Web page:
Political nonfictions

Down goes San Francisco’s DA, and the kvetching reads like this:

Property crimes, which rose during the first year of the pandemic, are generally moving back toward more normal levels, with some exceptions like car thefts.

Car thefts and smash and grabs are more notable and aggravating than a business getting robbed. Years ago a bar / restaurant I frequented had been broken into, a makeshift board placed over glass so the business could continue opening. The co-owner / manager of the establishment was semi-indifferentand could piece together roughly what probably happened — at any rate, the thieves grabbed something that seemed as though it should’ve valuable but really wasn’t. In terms of police reports, this would keep getting shuffled to the bottom of the pile. He imagined when the motion activated video footage was shown, the thief would have a bandana over him and would be unidentifiable — at least, he hoped he would be as the case was not worth it and better to get the insurance money for minor repairs and steel themselves from further misdemenors.

If this crime is down while car thefts are up, that is not good and to phrase it as such is a tad tone deaf.

But regardless of the numbers, Boudin’s opponents have pointed to specific high-profile incidents as a way to bolster their case that the district attorney has failed to keep people safe: After a parolee named Troy McAlister killed two women during a hit-and-run on New Year’s Eve 2020, some residents blamed Boudin’s office, which previously referred McAlister to parole agents rather than filing new charges after some of the man’s prior arrests. Other San Franciscans argue Boudin has not done enough to hold perpetrators accountable for violent attacks against Asian American elders in the city.

Boudin’s office is also just one piece of a complicated legal system: The city’s police department has been arresting far fewer people than it used to, with its lowest clearance rate in a decade.

More sophisticated progressive analyses has it that this is a case of one guy who deserved to be gotten rid of regardless of how other cities shape up, and I can imagine the case is… Probably. You would like elections to be taken in a vacuum, and some counter-veiling realities to permeate: Biden beat out the “defund the police” contingent to win the nomination, did he not? An ex-Republican cleared into the top spot of a “Top two” primary for mayor of Los Angeles. Good for him — though the only thing this gets portrayed as is a victory for Kevin McCarthy as Speaker in November. (Ted Wheeler, I should point out, the much mocked in conservative circles mayor of Portland, was an ex-Republican.)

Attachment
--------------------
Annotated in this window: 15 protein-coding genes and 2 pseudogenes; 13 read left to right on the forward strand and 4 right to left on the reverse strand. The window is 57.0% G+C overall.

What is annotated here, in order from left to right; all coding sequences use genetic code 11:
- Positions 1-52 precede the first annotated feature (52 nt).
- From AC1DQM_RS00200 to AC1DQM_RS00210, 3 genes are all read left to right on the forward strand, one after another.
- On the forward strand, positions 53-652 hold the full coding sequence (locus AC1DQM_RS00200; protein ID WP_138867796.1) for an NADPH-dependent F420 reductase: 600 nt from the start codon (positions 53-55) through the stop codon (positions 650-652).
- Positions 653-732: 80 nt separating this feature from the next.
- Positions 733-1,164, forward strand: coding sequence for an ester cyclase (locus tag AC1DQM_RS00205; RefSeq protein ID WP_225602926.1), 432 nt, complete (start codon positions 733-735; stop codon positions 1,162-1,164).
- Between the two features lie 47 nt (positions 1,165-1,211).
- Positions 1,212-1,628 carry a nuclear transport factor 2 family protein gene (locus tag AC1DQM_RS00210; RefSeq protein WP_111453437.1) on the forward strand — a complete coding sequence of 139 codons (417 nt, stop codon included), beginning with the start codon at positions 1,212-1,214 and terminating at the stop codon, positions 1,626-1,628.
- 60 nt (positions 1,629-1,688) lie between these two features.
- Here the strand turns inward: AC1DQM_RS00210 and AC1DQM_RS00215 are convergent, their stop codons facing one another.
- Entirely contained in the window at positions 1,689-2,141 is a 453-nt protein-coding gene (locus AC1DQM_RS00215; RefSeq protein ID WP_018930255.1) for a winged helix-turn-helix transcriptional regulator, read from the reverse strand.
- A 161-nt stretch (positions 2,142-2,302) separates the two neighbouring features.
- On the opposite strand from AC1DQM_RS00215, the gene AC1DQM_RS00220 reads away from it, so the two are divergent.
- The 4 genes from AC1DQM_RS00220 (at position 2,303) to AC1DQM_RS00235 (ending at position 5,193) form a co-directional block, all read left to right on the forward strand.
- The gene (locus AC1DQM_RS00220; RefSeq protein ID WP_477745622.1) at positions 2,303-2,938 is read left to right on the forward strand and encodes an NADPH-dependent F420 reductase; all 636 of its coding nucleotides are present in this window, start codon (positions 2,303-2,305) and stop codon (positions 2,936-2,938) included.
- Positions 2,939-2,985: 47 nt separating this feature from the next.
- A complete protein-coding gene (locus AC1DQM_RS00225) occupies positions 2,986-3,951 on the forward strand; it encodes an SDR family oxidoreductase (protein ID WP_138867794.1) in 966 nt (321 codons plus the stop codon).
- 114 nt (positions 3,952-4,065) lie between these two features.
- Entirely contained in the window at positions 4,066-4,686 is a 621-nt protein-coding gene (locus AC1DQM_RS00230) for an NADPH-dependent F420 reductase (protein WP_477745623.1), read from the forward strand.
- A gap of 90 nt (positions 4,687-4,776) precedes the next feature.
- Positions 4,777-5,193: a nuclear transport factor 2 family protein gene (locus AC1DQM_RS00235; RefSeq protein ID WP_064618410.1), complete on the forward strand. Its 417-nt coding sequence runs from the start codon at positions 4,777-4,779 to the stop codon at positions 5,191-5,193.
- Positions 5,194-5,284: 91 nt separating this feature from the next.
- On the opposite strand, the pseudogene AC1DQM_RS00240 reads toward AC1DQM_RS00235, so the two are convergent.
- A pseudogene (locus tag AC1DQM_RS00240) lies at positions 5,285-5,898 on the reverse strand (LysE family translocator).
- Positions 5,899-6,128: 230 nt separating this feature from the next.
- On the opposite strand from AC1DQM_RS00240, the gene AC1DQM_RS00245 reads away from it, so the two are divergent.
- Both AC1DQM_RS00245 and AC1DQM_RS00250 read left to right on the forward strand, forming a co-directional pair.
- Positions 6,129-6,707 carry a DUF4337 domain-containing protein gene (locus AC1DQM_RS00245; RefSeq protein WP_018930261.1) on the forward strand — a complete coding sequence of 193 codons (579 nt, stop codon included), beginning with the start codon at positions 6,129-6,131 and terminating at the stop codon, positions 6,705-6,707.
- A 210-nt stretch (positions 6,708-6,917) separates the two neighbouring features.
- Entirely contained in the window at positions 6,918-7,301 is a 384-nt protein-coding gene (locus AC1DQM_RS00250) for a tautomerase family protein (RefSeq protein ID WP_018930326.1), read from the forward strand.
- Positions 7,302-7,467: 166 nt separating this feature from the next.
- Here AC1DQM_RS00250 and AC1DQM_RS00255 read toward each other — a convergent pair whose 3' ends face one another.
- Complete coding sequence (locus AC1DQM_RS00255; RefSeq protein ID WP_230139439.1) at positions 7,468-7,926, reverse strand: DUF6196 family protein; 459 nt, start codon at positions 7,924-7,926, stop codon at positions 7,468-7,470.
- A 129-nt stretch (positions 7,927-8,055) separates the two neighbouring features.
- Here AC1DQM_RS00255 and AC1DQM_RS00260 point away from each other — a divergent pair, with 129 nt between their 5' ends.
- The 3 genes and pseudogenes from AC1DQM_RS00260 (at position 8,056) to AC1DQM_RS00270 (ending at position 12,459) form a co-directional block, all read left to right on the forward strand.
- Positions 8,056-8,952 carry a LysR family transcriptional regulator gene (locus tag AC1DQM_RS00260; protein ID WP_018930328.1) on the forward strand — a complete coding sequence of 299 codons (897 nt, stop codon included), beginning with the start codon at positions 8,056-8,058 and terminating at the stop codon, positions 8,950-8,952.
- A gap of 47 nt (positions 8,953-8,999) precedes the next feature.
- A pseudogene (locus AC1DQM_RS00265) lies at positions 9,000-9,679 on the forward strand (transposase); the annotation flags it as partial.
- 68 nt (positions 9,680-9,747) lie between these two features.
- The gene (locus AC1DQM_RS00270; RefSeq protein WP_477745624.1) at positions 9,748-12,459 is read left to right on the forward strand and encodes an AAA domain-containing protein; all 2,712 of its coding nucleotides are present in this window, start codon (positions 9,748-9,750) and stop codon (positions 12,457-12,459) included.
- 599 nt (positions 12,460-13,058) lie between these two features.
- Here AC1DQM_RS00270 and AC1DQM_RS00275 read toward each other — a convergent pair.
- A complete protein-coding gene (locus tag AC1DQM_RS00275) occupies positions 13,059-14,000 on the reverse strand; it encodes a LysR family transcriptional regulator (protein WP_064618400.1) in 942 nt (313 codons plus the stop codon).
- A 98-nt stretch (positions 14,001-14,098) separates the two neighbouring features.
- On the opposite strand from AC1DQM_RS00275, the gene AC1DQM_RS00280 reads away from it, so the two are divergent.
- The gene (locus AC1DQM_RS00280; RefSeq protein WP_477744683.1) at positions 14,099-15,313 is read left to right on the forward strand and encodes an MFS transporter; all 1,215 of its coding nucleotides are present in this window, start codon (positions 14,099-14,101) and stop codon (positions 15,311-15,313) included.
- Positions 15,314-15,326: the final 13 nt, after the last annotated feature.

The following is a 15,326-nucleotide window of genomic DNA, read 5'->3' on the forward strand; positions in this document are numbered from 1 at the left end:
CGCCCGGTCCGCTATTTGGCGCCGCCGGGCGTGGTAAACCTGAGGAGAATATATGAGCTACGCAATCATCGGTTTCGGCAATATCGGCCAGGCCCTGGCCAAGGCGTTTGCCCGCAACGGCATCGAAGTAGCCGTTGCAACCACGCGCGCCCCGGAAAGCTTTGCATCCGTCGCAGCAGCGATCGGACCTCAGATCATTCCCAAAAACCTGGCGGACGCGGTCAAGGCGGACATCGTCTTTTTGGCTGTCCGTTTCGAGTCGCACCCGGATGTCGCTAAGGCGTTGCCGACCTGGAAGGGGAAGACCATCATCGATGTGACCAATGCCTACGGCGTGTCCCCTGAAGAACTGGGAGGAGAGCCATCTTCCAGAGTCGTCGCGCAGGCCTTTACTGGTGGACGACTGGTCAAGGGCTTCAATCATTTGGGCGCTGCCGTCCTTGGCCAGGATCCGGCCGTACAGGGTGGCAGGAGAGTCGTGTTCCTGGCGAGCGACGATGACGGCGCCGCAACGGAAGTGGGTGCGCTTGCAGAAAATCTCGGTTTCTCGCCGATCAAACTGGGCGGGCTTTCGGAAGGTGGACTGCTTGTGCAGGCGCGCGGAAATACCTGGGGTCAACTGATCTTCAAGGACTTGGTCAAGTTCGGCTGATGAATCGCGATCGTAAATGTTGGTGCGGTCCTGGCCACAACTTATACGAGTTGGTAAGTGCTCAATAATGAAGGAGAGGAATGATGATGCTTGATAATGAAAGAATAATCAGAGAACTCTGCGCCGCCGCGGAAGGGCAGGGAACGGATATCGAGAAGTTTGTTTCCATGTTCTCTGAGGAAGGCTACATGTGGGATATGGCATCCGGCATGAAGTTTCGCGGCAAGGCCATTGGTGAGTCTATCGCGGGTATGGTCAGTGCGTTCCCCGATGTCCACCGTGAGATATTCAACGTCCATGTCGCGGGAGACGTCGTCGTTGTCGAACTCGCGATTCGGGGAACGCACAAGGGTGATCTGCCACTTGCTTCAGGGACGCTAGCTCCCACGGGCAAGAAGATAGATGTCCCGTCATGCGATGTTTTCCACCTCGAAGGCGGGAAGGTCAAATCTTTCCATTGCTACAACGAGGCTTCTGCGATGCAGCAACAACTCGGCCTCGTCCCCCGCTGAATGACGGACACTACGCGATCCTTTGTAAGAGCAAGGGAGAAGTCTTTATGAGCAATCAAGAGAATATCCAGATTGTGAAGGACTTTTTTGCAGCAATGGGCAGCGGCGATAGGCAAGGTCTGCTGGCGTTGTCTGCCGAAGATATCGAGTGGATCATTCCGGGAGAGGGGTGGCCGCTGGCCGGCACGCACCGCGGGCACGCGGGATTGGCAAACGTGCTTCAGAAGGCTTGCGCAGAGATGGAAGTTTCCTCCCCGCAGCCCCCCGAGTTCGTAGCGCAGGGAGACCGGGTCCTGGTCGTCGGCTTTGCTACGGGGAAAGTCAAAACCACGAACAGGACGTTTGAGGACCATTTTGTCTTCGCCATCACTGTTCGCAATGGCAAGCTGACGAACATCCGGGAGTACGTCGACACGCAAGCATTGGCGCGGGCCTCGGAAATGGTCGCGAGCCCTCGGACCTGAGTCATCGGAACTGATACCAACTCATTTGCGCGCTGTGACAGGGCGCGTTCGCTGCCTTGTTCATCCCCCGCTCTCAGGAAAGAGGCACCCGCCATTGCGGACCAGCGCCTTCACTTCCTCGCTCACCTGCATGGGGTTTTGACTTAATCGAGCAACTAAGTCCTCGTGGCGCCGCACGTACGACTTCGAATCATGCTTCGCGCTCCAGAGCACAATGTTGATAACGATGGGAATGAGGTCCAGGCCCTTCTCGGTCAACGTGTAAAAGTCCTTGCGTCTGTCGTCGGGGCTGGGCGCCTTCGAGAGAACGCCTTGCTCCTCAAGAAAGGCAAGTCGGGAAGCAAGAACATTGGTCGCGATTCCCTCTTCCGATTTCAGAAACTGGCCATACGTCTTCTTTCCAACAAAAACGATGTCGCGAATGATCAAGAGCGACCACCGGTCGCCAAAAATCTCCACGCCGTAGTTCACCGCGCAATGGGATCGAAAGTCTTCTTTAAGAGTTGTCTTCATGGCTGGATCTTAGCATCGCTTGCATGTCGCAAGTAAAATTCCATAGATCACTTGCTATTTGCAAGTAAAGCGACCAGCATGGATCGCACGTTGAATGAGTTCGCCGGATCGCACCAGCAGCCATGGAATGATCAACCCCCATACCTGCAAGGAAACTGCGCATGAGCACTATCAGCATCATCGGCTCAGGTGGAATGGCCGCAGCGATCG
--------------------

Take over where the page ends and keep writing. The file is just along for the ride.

Another fine moment for the Democrats comes in Colorado, as the strategy of “pick the opponent” brings up Ron Hanks so Michael Bennett will win. I suppose it is not quite as big stakes risk as Pennsylvania’s gubernatorial race, but one senator who will toss aside electoral results is one Senator who will toss aside electoral results. Meantime, I note a Twitter thread from a self described “middle of the road”-er not much caring for the January 6th hearings when crime and mass shootings and inflation need addressing — this a person who, mind you, was all agog against Trump during the events. This is the dilemma of the hearings — and always would be — we live in a world of problems and that happens to be one of them, address it and less oxygen exists with these other problems. Perception wavers against the Democrats. Though it is probably not taken in with the general public, Democratic Party’s cynical actions in Pennsylvania and Colorado undercut their message on January 6, and lead into the ” partisan hatchet job” counter-attack.

Leave a Reply